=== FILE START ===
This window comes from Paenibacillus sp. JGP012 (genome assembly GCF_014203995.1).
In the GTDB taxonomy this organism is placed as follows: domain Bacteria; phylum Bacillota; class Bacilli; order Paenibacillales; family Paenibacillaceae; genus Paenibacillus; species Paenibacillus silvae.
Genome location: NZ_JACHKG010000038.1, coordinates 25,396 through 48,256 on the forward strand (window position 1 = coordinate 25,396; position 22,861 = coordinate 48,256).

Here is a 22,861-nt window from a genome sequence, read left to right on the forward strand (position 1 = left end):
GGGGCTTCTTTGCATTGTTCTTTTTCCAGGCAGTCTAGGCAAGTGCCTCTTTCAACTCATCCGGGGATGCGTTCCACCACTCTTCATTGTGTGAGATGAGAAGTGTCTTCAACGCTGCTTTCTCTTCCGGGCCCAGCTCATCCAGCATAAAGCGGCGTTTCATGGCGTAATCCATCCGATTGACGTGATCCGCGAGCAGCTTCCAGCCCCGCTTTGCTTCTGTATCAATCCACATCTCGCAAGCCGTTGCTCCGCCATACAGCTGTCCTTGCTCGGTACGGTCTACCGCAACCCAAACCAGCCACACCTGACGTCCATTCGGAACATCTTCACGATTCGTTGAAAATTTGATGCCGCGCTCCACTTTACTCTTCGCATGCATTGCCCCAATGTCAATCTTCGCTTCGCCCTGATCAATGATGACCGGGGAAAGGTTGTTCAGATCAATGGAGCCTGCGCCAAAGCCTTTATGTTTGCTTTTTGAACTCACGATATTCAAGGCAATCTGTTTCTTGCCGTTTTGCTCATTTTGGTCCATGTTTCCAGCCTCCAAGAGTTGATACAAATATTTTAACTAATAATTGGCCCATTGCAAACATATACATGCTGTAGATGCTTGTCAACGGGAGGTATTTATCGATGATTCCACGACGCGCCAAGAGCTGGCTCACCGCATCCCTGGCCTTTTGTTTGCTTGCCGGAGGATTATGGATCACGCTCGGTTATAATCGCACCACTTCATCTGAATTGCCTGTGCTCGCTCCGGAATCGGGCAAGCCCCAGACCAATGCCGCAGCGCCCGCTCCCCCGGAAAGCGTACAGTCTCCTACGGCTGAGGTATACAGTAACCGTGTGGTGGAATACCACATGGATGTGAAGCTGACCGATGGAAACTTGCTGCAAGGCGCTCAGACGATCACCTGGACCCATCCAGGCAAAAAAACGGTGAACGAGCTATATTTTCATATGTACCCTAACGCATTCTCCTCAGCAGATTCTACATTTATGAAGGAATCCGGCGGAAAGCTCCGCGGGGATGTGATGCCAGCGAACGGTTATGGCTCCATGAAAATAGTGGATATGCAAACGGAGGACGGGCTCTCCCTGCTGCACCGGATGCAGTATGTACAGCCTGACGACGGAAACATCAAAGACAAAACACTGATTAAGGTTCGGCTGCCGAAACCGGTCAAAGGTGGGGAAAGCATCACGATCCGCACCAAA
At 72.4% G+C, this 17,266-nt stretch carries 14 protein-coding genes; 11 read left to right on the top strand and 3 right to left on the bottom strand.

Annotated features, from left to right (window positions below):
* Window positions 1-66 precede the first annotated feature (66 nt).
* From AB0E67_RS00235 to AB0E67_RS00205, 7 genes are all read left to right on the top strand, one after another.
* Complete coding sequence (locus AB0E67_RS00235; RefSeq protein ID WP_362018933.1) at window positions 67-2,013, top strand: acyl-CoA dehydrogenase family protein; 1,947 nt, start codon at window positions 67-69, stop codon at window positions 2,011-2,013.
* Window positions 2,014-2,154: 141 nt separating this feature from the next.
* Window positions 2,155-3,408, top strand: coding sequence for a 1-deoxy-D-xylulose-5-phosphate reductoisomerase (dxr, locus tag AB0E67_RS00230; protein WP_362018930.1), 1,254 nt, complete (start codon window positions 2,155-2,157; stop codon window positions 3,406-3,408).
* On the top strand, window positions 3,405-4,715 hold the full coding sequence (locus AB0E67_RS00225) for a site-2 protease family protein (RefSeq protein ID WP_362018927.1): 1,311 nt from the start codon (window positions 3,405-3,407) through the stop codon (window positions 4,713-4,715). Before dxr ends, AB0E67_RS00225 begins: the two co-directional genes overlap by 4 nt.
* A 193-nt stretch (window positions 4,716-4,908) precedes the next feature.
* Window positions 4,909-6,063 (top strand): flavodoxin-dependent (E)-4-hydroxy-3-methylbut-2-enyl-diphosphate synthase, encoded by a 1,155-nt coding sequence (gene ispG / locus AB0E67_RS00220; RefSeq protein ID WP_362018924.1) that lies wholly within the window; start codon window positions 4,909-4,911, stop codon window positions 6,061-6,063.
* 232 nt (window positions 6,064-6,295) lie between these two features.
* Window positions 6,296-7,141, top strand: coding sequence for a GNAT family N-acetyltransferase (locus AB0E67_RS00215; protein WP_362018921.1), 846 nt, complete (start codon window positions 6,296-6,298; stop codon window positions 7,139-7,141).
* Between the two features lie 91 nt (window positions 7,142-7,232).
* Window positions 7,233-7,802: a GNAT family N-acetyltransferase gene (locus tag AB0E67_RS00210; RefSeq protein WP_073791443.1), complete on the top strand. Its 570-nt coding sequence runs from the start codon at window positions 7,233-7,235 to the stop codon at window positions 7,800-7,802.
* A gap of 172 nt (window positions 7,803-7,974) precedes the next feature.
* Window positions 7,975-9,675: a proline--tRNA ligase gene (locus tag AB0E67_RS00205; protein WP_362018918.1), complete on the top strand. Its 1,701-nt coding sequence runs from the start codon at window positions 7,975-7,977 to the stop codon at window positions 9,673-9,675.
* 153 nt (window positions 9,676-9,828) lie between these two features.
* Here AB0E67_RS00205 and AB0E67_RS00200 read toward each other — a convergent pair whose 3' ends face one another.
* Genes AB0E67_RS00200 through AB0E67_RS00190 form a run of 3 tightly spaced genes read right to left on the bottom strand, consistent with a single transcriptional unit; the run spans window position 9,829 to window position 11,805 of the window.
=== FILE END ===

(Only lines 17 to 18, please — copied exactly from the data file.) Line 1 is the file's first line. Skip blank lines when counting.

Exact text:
* Window positions 6,296-7,141, top strand: coding sequence for a GNAT family N-acetyltransferase (locus AB0E67_RS00215; protein WP_362018921.1), 846 nt, complete (start codon window positions 6,296-6,298; stop codon window positions 7,139-7,141).
* Between the two features lie 91 nt (window positions 7,142-7,232).